Former Australia captain Ricky Ponting has announced he will retire at the end of the third Test against South Africa.
The 37-year-old, who is the second highest run scorer in Test history after Sachin Tendulkar, confirmed his decision in Perth on the eve of the match, drawing to an end a 17-year career at the highest level.
Despite a strong start to the Sheffield Shield summer, Ponting's future has been the subject of much speculation following a dismal two Tests against the Proteas in Brisbane and Adelaide, scoring just 20 runs.
Ponting told a press conference at the WACA Ground he planned to continue playing state cricket for Tasmania and in the Big Bash with Hobart Hurricanes.
The Perth Test will be Ponting's 168th, meaning he will finish his career level with former captain Steve Waugh as Australia's most-capped Test player.
Heading into his final match the Tasmanian, who will turn 38 next month, has scored an Australian-record 13,366 runs at an average of 52.21, including 41 centuries and a highest score of 257.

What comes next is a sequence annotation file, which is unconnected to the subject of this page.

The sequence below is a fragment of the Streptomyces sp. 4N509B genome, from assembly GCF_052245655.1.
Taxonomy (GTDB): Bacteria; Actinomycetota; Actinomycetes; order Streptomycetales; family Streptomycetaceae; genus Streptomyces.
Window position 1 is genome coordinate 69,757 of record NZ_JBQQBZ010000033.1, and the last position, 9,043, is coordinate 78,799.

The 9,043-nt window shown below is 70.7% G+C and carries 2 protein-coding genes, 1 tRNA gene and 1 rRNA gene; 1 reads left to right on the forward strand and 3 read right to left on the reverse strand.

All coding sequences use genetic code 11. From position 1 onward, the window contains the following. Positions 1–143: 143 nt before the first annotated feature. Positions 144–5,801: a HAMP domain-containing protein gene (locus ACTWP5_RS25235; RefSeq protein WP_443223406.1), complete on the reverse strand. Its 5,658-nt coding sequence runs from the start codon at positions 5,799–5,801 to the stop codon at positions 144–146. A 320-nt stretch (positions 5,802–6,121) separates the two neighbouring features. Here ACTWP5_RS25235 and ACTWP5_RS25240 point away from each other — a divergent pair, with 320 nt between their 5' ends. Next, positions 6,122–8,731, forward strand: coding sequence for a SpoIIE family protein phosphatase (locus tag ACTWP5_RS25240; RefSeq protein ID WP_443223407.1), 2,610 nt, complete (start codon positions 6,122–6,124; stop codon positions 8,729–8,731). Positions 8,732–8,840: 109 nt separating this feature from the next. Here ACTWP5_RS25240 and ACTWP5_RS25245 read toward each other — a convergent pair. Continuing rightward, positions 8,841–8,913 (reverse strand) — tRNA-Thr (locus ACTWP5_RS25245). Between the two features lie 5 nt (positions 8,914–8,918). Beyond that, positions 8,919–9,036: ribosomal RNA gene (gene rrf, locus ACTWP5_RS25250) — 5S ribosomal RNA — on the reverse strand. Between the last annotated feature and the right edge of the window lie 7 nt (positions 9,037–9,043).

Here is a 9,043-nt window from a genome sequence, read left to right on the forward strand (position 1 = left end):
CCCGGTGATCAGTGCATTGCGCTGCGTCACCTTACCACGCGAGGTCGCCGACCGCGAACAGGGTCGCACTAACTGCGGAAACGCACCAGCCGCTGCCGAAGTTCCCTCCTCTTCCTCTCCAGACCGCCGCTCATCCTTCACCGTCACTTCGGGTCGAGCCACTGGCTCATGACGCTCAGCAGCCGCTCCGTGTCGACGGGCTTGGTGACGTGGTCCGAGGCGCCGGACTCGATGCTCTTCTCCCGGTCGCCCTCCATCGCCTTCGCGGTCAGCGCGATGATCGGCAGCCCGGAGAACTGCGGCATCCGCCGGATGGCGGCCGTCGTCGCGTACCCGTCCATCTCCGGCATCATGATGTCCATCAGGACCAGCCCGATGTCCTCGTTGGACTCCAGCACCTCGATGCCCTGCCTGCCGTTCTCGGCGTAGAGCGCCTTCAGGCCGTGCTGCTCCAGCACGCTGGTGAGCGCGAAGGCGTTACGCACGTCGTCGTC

Ponting's retirement comes nine months after he quit the one-day international arena and just under two years after he relinquished the captaincy of the Test squad following the 2010/11 Ashes loss.
His 48 Test wins as captain was another Australian record, although his leadership will also be remembered for three Ashes defeats, the first of them in 2005 coming after his country had held the famous urn for 16 years.
After making his debut in 1995/96 against Sri Lanka, scoring 96 before being given out LBW to a delivery that appeared set to bounce over the top of the stumps, Ponting became Australia's most prolific batsman.
Ponting was named ICC Player of the Year twice, in 2006 and '07, the international body's Test player of the year three times - in 2003, '04 and '06 - won the Allan Border Medal in 2004, '06, '07 and '09 and as well as being the Wisden Cricketer of the Year in 2006 was also CricInfo's Player of the Decade for 2000-09.